Wednesday, 14 October 2020 12:59

Getting back to business in Richmond County

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A sign on the door of Henry's Uptown Café in Rockingham announces that it will be reopening at the end of October. A sign on the door of Henry's Uptown Café in Rockingham announces that it will be reopening at the end of October. Charlie Melvin - Richmond Observer

ROCKINGHAM — Business around Richmond County is getting closer to normal since the government-imposed shutdown in response to COVID-19.

Hudson Brothers Deli held an unannounced soft opening Monday and announced Tuesday that it was back open for the first time since Gov. Roy Cooper shut restaurants down on St. Patrick’s Day in mid-March.

Cooper moved North Carolina into Phase 3 on Sept. 30.

Restaurants were initially allowed to provide take-out services only, but are now able to serve customers inside at 50% capacity.

Some local restaurants, including Pattan’s Downtown Grille, Sly’s Family Diner and Caddy’s Chill and Grill made it through the pandemic on take-out orders until indoor seating was allowed.

“We have taken steps to make sure our customers and employees are safe and taken care of,” reads a Facebook post from Hudson Brothers. “We have missed everyone and look forward to seeing you all. Just please be patient as we go forward with restrictions and keeping everyone safe.”

The post also mentions that the popular downtown eatery and bar is training new employees.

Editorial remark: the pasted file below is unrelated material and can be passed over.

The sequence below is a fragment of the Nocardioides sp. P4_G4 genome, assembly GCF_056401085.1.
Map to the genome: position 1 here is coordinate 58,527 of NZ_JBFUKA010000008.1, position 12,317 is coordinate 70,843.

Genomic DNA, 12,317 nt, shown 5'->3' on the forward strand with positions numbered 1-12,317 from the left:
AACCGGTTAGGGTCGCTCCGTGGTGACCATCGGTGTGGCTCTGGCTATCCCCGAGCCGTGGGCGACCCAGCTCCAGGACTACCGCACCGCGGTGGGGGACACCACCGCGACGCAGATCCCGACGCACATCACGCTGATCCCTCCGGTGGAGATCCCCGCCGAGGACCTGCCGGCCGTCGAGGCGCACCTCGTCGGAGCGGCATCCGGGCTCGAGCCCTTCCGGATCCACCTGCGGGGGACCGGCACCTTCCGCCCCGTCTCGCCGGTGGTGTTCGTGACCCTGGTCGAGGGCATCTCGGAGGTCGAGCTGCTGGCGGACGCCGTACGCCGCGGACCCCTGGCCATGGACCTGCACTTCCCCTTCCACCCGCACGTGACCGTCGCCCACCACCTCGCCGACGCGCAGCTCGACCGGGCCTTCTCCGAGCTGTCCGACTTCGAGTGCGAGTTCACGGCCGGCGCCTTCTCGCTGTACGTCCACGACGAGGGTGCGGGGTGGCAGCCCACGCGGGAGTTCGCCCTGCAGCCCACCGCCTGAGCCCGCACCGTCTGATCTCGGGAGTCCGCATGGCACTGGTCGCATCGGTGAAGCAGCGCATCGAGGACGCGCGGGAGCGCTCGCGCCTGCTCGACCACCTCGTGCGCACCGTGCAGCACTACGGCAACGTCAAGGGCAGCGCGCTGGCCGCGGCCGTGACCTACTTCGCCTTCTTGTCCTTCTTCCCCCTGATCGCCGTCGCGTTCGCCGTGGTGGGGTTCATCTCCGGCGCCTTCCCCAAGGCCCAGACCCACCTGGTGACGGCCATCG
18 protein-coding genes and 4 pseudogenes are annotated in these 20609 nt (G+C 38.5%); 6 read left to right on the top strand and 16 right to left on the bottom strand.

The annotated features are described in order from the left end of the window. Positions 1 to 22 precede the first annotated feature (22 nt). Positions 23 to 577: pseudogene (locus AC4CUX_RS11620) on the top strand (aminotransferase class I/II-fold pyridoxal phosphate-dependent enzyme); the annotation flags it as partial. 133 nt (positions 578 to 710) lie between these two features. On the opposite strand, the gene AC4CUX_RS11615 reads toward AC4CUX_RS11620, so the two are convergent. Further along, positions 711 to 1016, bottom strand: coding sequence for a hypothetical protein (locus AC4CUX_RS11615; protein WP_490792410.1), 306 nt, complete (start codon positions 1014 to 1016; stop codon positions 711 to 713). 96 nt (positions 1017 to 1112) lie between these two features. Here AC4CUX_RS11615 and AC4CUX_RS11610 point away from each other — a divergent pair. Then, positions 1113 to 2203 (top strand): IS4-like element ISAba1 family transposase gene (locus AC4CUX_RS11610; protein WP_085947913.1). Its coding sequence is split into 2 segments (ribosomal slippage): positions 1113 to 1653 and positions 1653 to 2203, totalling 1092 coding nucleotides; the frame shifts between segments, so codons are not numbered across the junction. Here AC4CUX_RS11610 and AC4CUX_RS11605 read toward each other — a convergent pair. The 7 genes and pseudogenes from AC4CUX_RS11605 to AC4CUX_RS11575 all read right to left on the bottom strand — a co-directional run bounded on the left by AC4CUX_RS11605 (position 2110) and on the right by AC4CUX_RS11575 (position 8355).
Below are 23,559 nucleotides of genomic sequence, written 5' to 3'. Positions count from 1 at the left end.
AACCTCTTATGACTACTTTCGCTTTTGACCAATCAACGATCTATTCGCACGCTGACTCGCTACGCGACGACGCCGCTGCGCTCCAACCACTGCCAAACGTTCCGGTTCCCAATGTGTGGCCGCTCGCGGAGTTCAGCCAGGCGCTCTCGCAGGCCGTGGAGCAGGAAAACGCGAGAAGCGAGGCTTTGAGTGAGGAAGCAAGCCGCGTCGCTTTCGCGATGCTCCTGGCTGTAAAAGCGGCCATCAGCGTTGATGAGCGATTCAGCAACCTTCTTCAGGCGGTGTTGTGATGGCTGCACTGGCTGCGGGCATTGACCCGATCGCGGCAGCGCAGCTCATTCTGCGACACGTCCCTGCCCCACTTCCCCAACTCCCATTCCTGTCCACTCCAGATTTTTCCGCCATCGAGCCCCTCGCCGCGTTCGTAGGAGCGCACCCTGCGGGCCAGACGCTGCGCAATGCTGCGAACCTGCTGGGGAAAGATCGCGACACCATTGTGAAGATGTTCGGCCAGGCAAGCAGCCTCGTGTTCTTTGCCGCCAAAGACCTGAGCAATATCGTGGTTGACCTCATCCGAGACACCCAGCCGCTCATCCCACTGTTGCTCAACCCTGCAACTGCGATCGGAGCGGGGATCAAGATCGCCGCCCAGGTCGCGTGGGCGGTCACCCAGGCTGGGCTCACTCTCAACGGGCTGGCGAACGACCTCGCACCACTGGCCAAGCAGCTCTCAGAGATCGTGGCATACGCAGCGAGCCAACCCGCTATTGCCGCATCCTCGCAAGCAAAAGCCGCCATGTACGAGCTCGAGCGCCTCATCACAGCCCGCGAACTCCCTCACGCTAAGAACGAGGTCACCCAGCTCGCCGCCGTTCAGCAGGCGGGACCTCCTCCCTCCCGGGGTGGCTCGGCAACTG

On the opposite side of the block, Henry’s Uptown Cafe has a sign in the door reading that it will reopen Oct. 26.

Peking Wok reopened its Chinese buffet late last month.

Cooper’s Phase 3 finally allowed bars to reopen — but with only outdoor seating. Some private clubs, like the Hide-A-Way Tavern, were able to open back in June if they served food, while other bars remained closed.

Double Vision plans to reopen Oct. 17 with a “Social (Distance) Party featuring country singer/songwriter Justin Anderson on the outdoor stage.

With the limitations on bars and restaurants, the live music scene has also taken a hit but is starting to bounce back.

Both The Berry Patch and Richmond Community College’s Cole Auditorium have been providing outdoor concerts, which continue this week with Dark Horse returning to the World’s Largest Strawberry and gospel group 2nd Chance Ministries taking the stage in front of the Cole, both on Thursday.

The pandemic hasn’t been completely bad for business.

The Richmond County Chamber of Commerce has had eight businesses join since March: Touch of Glo Spa and Tanning; The Best Choice Healthcare; Farmasi with Diane (an online business); Crystal Clear Thrifty Boutique & Services; MKM Jump and Play; The Esthetics Lab & Wax Studio; Shear Dimensions; and Tedder Trash Solutions.

During the past seven months, Olin and Lorraine Britton started their food truck business, Britton’s BBQ and Grill; and another food truck, Seafoodie, recently opened a stationary location in Hamlet.